4
$\begingroup$

Lunar regolith is quite sharp, so abrasive it can cut kevlar.

This is because there is no flowing water or substantial atmosphere to erode the material and smoothen it out, so meteorite impacts break it up even more, and it stays sharp like broken glass.

What about mars? The martian atmosphere is somewhat substantial, at almost 0.7% of the earth's in terms of pressure, and there is quite a bit of wind too.

How sharp are rocks and the regolith on Mars?

Please compare it to the earth and the moon in your answer.

$\endgroup$
8
  • $\begingroup$ You sure the data from the various landers doesn't include this info? $\endgroup$ – Carl Witthoft Jul 24 '20 at 10:54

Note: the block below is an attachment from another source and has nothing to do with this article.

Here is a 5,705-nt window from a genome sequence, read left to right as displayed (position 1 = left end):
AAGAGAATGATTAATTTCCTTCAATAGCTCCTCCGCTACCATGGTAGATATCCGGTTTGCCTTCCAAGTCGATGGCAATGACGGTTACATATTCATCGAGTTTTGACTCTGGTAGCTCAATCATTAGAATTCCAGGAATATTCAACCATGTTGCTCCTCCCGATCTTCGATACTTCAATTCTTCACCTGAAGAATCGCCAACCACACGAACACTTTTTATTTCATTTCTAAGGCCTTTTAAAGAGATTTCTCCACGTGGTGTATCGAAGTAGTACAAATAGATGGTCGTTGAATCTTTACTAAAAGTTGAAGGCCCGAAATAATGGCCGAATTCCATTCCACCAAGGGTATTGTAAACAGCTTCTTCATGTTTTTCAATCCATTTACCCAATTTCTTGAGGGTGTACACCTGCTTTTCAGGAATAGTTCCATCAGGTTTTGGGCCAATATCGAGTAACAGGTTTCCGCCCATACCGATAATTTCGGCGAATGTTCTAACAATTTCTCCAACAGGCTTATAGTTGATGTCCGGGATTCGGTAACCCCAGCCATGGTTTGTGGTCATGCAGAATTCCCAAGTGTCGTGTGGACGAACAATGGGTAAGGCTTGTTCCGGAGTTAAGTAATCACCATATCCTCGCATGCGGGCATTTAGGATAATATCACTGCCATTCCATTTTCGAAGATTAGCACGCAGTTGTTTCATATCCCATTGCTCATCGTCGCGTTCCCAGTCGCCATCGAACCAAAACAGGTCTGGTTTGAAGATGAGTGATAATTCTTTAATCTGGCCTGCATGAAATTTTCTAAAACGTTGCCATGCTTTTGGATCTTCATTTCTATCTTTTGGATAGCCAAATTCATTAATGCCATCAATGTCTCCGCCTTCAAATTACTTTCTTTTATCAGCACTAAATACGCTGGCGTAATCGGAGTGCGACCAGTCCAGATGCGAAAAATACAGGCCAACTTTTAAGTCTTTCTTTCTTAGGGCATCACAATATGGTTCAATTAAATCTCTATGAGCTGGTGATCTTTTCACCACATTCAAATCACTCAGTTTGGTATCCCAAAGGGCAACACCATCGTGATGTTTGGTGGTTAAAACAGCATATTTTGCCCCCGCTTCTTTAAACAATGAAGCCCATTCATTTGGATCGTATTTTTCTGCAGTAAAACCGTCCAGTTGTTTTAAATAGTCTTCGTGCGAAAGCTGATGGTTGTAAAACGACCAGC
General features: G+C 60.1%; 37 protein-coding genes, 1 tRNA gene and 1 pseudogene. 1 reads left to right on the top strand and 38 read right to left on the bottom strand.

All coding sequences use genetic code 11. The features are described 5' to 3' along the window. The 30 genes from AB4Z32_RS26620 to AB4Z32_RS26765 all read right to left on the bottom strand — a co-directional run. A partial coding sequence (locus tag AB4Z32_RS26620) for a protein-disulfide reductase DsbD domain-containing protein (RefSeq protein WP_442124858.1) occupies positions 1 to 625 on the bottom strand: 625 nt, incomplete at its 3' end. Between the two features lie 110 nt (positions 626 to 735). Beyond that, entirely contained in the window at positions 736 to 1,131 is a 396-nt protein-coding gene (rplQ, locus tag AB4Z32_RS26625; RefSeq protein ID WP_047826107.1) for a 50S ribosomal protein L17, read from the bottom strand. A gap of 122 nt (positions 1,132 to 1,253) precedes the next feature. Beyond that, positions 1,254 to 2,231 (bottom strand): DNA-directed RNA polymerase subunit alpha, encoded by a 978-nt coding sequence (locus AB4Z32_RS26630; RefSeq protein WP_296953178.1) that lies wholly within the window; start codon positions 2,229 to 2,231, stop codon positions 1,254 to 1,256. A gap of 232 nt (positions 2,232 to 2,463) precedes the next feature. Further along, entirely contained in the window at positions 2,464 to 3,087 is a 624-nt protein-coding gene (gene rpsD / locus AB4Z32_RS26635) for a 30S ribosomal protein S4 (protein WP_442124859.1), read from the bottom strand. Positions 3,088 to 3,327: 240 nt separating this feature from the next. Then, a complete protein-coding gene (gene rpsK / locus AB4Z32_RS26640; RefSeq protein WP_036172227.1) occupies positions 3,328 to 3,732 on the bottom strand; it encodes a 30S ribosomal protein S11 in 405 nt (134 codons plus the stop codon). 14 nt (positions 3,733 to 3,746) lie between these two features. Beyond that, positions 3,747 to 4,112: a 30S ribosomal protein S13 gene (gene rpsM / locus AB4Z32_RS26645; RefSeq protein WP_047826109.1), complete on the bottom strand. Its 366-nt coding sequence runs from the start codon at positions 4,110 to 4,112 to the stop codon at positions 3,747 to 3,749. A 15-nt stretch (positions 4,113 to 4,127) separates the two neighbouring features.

• 2
    $\begingroup$ I am honestly curious - how is this measured? Are there units of sharpness? +1 just to find that out. $\endgroup$ – Organic Marble Jul 24 '20 at 21:52
  • 1
    $\begingroup$ @OrganicMarble maybe have a scale of a few materials ordered by toughness, and see where they stop getting cut? $\endgroup$ – Speedphoenix Jul 24 '20 at 22:59
  • 1
    $\begingroup$ @OrganicMarble "sharpness" is quite simply the measured angle of surface irregularities, just as one would evaluate a knife blade. Oh, and with an evaluation of any 'roundedness" along each edge. $\endgroup$ – Carl Witthoft Jul 27 '20 at 13:25
  • 1
    $\begingroup$ @OrganicMarble radians and nanofurlongs :-) $\endgroup$ – Carl Witthoft Jul 27 '20 at 14:25

Your Answer

By clicking “Post Your Answer”, you agree to our terms of service, privacy policy and cookie policy

Browse other questions tagged or ask your own question.